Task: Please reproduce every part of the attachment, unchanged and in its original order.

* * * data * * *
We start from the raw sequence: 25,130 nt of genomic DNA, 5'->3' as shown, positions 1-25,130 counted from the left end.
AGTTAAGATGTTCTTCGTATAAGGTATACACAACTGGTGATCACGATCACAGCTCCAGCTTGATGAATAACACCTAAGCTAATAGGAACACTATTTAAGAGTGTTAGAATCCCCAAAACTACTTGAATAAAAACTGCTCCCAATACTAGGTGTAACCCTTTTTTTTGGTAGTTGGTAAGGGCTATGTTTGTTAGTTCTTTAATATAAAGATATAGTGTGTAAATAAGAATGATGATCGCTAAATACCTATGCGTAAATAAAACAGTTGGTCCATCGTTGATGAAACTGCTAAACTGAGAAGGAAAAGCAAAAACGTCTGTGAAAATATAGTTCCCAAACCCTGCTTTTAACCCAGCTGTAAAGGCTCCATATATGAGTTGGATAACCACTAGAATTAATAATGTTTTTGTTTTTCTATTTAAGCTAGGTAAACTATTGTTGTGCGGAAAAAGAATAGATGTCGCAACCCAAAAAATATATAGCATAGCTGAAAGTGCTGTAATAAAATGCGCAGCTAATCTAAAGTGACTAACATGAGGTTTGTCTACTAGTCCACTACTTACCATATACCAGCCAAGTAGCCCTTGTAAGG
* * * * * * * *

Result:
We start from the raw sequence: 25,130 nt of genomic DNA, 5'->3' as shown, positions 1-25,130 counted from the left end.
AGTTAAGATGTTCTTCGTATAAGGTATACACAACTGGTGATCACGATCACAGCTCCAGCTTGATGAATAACACCTAAGCTAATAGGAACACTATTTAAGAGTGTTAGAATCCCCAAAACTACTTGAATAAAAACTGCTCCCAATACTAGGTGTAACCCTTTTTTTTGGTAGTTGGTAAGGGCTATGTTTGTTAGTTCTTTAATATAAAGATATAGTGTGTAAATAAGAATGATGATCGCTAAATACCTATGCGTAAATAAAACAGTTGGTCCATCGTTGATGAAACTGCTAAACTGAGAAGGAAAAGCAAAAACGTCTGTGAAAATATAGTTCCCAAACCCTGCTTTTAACCCAGCTGTAAAGGCTCCATATATGAGTTGGATAACCACTAGAATTAATAATGTTTTTGTTTTTCTATTTAAGCTAGGTAAACTATTGTTGTGCGGAAAAAGAATAGATGTCGCAACCCAAAAAATATATAGCATAGCTGAAAGTGCTGTAATAAAATGCGCAGCTAATCTAAAGTGACTAACATGAGGTTTGTCTACTAGTCCACTACTTACCATATACCAGCCAAGTAGCCCTTGTAAGG